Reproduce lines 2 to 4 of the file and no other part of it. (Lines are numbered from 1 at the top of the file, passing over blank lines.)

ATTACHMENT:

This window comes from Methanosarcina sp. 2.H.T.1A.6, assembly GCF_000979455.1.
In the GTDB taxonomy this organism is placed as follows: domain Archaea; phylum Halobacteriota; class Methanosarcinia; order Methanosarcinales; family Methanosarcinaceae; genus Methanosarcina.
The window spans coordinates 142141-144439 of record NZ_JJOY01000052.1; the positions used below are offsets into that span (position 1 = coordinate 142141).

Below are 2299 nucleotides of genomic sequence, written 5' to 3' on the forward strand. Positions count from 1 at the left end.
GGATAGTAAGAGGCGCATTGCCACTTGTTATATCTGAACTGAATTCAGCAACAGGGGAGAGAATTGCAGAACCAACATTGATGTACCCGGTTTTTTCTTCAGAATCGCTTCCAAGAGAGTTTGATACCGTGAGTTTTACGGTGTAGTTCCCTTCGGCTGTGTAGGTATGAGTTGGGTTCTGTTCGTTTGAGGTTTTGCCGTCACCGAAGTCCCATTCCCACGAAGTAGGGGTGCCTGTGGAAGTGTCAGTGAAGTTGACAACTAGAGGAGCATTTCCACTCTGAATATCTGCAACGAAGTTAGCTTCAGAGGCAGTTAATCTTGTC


In the GTDB taxonomy this organism is placed as follows: domain Archaea; phylum Halobacteriota; class Methanosarcinia; order Methanosarcinales; family Methanosarcinaceae; genus Methanosarcina.
The window spans coordinates 142141-144439 of record NZ_JJOY01000052.1; the positions used below are offsets into that span (position 1 = coordinate 142141).

Below are 2299 nucleotides of genomic sequence, written 5' to 3' on the forward strand. Positions count from 1 at the left end.